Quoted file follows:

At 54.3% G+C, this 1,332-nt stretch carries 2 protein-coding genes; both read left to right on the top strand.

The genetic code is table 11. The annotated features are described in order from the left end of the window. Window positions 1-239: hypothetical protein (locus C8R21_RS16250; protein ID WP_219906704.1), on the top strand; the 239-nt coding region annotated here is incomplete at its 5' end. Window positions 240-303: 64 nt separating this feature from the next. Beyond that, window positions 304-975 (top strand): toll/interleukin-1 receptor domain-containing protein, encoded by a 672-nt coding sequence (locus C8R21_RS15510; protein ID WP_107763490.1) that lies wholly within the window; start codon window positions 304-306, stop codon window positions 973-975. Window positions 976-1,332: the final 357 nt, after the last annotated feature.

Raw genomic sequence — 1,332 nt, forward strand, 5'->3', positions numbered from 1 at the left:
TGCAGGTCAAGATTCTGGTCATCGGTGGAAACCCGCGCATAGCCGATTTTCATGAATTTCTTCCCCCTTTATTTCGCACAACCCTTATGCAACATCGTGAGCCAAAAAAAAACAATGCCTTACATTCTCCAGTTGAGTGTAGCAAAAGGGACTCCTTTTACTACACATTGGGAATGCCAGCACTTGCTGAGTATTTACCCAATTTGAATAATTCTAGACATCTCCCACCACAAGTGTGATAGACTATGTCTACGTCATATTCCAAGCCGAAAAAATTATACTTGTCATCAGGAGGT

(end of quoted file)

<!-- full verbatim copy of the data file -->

At 54.3% G+C, this 1,332-nt stretch carries 2 protein-coding genes; both read left to right on the top strand.

The genetic code is table 11. The annotated features are described in order from the left end of the window. Window positions 1-239: hypothetical protein (locus C8R21_RS16250; protein ID WP_219906704.1), on the top strand; the 239-nt coding region annotated here is incomplete at its 5' end. Window positions 240-303: 64 nt separating this feature from the next. Beyond that, window positions 304-975 (top strand): toll/interleukin-1 receptor domain-containing protein, encoded by a 672-nt coding sequence (locus C8R21_RS15510; protein ID WP_107763490.1) that lies wholly within the window; start codon window positions 304-306, stop codon window positions 973-975. Window positions 976-1,332: the final 357 nt, after the last annotated feature.

Raw genomic sequence — 1,332 nt, forward strand, 5'->3', positions numbered from 1 at the left:
TGCAGGTCAAGATTCTGGTCATCGGTGGAAACCCGCGCATAGCCGATTTTCATGAATTTCTTCCCCCTTTATTTCGCACAACCCTTATGCAACATCGTGAGCCAAAAAAAAACAATGCCTTACATTCTCCAGTTGAGTGTAGCAAAAGGGACTCCTTTTACTACACATTGGGAATGCCAGCACTTGCTGAGTATTTACCCAATTTGAATAATTCTAGACATCTCCCACCACAAGTGTGATAGACTATGTCTACGTCATATTCCAAGCCGAAAAAATTATACTTGTCATCAGGAGGT